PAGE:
[GSoC] HAMMER compression and new unionfs

Michael Neumann mneumann at ntecs.de
Tue Mar 29 01:47:23 PDT 2011

Am Dienstag, den 29.03.2011, 00:48 +0900 schrieb Naohiro Aota:
> Hi,
> I'm Naohiro Aota, undergraduate student at Osaka University, Japan.
> Last year I've participated GSoC with Gentoo and worked on porting
> Gentoo system to DragonFly. Since then I'm so interested in DragnFly
> kernel, so I'd like to take part in GSoC with some DragnFly kernel work
> this year. I've read the project page and get interested these two
> ideas: HAMMER compression and new unionfs. (yes, I like filesystem ;))
> I have some question about the ideas.
> about HAMMER compression:
> - "compression could be turned on a per-file" may support all files
>   under "/foo" get compressed?

Individual blocks of data will be compressed, so that it could happen
that a file contains uncompressed and compressed data blocks. You only
have to record a flag whether a given block is compressed (or not) and
uncompress/compress it transparently before passing it to/from the
buffer cache. The decision whether to compress a block when writing a
file can be many-fold: Either a filesystem-wide flag (all files created
within this filesystem will by default be compressed), a recursivly
inherited per-directory flag (a new file that gets created inside this
directory will be compressed), or what is also feasible is that the
compression is done by the reblocker, i.e. as a background process, so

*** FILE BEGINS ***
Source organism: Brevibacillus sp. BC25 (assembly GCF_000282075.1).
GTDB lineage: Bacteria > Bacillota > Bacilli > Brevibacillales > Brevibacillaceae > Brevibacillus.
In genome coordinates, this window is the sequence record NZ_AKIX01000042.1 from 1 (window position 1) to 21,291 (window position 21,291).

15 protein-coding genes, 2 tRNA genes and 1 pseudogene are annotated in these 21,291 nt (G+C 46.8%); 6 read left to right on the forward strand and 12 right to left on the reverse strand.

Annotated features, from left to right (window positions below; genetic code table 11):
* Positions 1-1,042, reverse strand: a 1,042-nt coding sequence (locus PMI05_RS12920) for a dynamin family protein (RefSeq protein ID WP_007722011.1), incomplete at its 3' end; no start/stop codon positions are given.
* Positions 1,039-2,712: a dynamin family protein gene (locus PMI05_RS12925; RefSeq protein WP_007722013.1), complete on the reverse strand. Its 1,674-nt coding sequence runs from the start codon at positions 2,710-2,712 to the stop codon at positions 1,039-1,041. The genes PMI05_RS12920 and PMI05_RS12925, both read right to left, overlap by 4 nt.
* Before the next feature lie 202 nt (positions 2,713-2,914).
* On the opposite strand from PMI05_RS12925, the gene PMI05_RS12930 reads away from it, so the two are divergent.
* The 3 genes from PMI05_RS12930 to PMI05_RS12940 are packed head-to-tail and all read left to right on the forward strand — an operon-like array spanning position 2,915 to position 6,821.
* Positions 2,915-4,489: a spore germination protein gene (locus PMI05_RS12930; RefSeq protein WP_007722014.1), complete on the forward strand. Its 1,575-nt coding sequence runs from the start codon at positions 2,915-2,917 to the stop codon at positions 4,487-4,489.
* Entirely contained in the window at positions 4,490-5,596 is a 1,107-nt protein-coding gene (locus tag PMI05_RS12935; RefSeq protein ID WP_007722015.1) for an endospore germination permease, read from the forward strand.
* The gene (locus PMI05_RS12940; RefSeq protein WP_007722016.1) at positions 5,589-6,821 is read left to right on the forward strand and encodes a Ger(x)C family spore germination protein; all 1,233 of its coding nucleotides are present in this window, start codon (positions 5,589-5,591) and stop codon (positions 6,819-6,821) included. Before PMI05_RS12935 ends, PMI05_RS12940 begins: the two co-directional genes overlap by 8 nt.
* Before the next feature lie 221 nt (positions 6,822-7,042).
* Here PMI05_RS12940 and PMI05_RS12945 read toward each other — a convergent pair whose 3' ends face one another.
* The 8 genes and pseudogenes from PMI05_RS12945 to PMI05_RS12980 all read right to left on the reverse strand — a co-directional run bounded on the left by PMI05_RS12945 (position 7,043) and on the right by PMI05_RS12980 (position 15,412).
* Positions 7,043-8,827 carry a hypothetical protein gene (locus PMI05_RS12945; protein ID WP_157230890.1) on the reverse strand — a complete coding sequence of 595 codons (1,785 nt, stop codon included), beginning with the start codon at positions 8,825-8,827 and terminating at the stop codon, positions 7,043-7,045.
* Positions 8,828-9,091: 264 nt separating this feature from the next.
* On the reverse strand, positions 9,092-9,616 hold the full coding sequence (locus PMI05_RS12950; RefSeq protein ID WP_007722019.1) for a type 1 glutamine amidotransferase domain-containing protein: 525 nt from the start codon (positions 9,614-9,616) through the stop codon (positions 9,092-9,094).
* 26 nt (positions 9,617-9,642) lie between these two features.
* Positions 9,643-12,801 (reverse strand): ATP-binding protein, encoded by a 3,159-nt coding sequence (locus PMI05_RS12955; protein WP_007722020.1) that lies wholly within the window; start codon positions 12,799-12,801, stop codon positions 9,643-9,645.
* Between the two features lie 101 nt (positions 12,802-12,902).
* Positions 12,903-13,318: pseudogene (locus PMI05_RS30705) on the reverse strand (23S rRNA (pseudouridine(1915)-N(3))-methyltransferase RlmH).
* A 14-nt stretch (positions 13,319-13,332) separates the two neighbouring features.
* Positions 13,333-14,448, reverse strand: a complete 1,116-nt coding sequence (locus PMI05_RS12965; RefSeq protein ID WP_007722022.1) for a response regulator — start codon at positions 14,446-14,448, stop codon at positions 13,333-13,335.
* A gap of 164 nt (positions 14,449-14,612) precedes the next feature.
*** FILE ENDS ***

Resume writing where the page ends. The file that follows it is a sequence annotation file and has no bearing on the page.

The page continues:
that you will never directly write compressed data "online" (this could
be a starting point).

As we keep historical data for a longer period of time (this is how
HAMMER works and we like it), compression could increase the amount of
historical data that we can store. As most of the historical data is
only very infrequently accessed (they mainly serve as backup), the
decompression must not be hyper-performant (IMHO), but of course an
acceptable performance is desirable (due to slow disk reads, compression
could even lead to faster access).

> - file size measurement commands, such as "df", "du" and "ls", also need
>   to change? (actual disk space size and file size may differ if compressed)

I think is will be enough to display the uncompressed file size, not the
compressed one, so no changes should be required. Note that we also have
deduplication and that "du" and "ls" will not show IMHO the actual disk
space used.



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